Books by Harvey Green

WOOD by Harvey Green
Released: Oct. 23, 2006

"A bit much for some readers, but certain to please the legions of woodworking aficionados."
A fact-filled celebration of wood in human history. Read full book review >
Released: Aug. 26, 1992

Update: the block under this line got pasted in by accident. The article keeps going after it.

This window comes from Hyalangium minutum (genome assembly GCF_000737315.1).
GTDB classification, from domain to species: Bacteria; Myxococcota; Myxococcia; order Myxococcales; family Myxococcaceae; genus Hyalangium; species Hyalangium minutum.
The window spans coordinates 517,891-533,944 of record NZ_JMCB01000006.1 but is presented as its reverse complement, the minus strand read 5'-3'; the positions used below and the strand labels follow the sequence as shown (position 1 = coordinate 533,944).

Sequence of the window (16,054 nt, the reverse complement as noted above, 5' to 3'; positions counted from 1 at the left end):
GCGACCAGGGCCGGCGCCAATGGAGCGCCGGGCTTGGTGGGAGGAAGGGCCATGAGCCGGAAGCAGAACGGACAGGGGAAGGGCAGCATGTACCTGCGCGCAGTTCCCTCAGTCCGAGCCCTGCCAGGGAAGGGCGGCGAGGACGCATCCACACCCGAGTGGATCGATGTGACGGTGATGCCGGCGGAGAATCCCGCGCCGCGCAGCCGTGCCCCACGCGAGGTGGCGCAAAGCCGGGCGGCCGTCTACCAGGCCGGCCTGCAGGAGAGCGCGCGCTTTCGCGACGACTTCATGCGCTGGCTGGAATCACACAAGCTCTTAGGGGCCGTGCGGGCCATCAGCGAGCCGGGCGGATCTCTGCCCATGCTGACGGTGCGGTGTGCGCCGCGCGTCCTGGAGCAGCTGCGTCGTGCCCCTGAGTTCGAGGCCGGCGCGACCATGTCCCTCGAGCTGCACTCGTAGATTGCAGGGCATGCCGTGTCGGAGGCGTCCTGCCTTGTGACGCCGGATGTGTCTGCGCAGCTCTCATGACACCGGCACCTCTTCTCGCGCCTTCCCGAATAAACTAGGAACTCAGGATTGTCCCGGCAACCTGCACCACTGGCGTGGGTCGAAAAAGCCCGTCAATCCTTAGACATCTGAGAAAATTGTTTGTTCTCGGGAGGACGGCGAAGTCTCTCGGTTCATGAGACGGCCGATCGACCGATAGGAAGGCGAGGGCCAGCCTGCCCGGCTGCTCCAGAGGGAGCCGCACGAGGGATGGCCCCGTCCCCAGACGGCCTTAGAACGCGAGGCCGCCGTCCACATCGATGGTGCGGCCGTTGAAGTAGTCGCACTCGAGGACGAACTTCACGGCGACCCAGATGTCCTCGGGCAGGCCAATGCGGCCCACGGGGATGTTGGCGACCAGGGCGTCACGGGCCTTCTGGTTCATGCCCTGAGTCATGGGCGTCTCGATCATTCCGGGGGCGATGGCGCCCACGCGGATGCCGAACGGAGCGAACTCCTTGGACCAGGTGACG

Excellent fifth volume in the Everyday Life in America series (Victorian America, by Thomas J. Schlereth, 1991, etc.). Green (History/Northeastern Univ.; The Light of the Home, 1983, etc.) digs into the Crash and the rise of FDR; types of employment; houses and homes in suburb, city, and on the farm; mating, and bearing and raising children; aging and dying; religion; food and cooking; radio, movies, and reading; and leisure time and sports. Despite the new social freedom of the Jazz Age, he says, for farmers, facing falling farm prices, ``the sound of the Roaring Twenties was the howl of the wolf at the door.'' From Emily Post's Etiquette (1915) through Dale Carnegie's How to Win Friends and Influence People (1935), Americans were flooded with guides to behavior and personality growth, while the KKK and bigotry got a massive boost from D.W. Griffith's epic The Birth of a Nation (1915). White-collar jobs grew vastly and WW II allowed women into factories, briefly, and into noncombat military service. Food preparation and storage brought new items to store shelves (factory-made biscuits, quick cereals, frozen foods), while city folk thought bland white bread ``more consistent in texture and easier to store than `immigrant' fare,'' though no foreign-born woman ``would be caught dead with store bread.'' An electrical revolution in household appliances exploded with vacuum cleaners, sewing machines, washing machines, and refrigerators—though most urban homes still had ice delivered until after WW II. Green's liveliest point is that, ``by affirming a special sanitized vision of their nation as a chosen people in a chosen land, Americans unwittingly set a standard for behavior that the people of the present could not attain....'' They assumed that ``history would stop.'' Very special, perhaps the most vital book in this valuable series. (Forty pages of b&w photos—not seen.) Read full book review >